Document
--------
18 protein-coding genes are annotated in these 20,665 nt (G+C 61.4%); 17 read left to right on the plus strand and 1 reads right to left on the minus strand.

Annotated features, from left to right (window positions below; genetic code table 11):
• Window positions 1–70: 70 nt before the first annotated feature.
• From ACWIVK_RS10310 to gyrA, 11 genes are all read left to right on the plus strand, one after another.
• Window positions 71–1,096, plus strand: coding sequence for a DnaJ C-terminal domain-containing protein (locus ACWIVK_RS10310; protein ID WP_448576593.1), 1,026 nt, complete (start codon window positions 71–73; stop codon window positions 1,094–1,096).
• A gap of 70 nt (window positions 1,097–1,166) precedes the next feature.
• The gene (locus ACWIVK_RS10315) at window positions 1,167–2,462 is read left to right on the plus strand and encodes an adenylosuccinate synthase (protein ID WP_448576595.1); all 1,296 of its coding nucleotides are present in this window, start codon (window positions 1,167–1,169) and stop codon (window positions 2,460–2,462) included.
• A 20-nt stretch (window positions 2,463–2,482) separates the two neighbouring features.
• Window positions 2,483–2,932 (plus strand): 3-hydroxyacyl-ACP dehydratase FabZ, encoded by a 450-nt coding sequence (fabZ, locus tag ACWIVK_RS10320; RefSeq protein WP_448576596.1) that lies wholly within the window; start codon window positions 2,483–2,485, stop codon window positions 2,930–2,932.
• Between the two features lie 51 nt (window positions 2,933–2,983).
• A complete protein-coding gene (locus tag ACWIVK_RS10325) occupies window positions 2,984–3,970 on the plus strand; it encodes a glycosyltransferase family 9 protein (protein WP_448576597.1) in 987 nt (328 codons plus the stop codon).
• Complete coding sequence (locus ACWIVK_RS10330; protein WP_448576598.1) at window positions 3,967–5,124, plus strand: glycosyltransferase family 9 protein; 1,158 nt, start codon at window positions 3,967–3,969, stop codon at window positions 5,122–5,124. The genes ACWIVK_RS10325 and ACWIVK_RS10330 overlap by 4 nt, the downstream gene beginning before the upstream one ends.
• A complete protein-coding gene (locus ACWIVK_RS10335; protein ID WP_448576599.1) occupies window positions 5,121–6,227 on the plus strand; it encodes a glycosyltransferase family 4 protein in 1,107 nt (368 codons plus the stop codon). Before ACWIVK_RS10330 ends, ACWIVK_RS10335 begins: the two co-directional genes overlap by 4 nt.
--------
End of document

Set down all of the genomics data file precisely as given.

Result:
18 protein-coding genes are annotated in these 20,665 nt (G+C 61.4%); 17 read left to right on the plus strand and 1 reads right to left on the minus strand.

Annotated features, from left to right (window positions below; genetic code table 11):
• Window positions 1–70: 70 nt before the first annotated feature.
• From ACWIVK_RS10310 to gyrA, 11 genes are all read left to right on the plus strand, one after another.
• Window positions 71–1,096, plus strand: coding sequence for a DnaJ C-terminal domain-containing protein (locus ACWIVK_RS10310; protein ID WP_448576593.1), 1,026 nt, complete (start codon window positions 71–73; stop codon window positions 1,094–1,096).
• A gap of 70 nt (window positions 1,097–1,166) precedes the next feature.
• The gene (locus ACWIVK_RS10315) at window positions 1,167–2,462 is read left to right on the plus strand and encodes an adenylosuccinate synthase (protein ID WP_448576595.1); all 1,296 of its coding nucleotides are present in this window, start codon (window positions 1,167–1,169) and stop codon (window positions 2,460–2,462) included.
• A 20-nt stretch (window positions 2,463–2,482) separates the two neighbouring features.
• Window positions 2,483–2,932 (plus strand): 3-hydroxyacyl-ACP dehydratase FabZ, encoded by a 450-nt coding sequence (fabZ, locus tag ACWIVK_RS10320; RefSeq protein WP_448576596.1) that lies wholly within the window; start codon window positions 2,483–2,485, stop codon window positions 2,930–2,932.
• Between the two features lie 51 nt (window positions 2,933–2,983).
• A complete protein-coding gene (locus tag ACWIVK_RS10325) occupies window positions 2,984–3,970 on the plus strand; it encodes a glycosyltransferase family 9 protein (protein WP_448576597.1) in 987 nt (328 codons plus the stop codon).
• Complete coding sequence (locus ACWIVK_RS10330; protein WP_448576598.1) at window positions 3,967–5,124, plus strand: glycosyltransferase family 9 protein; 1,158 nt, start codon at window positions 3,967–3,969, stop codon at window positions 5,122–5,124. The genes ACWIVK_RS10325 and ACWIVK_RS10330 overlap by 4 nt, the downstream gene beginning before the upstream one ends.
• A complete protein-coding gene (locus ACWIVK_RS10335; protein ID WP_448576599.1) occupies window positions 5,121–6,227 on the plus strand; it encodes a glycosyltransferase family 4 protein in 1,107 nt (368 codons plus the stop codon). Before ACWIVK_RS10330 ends, ACWIVK_RS10335 begins: the two co-directional genes overlap by 4 nt.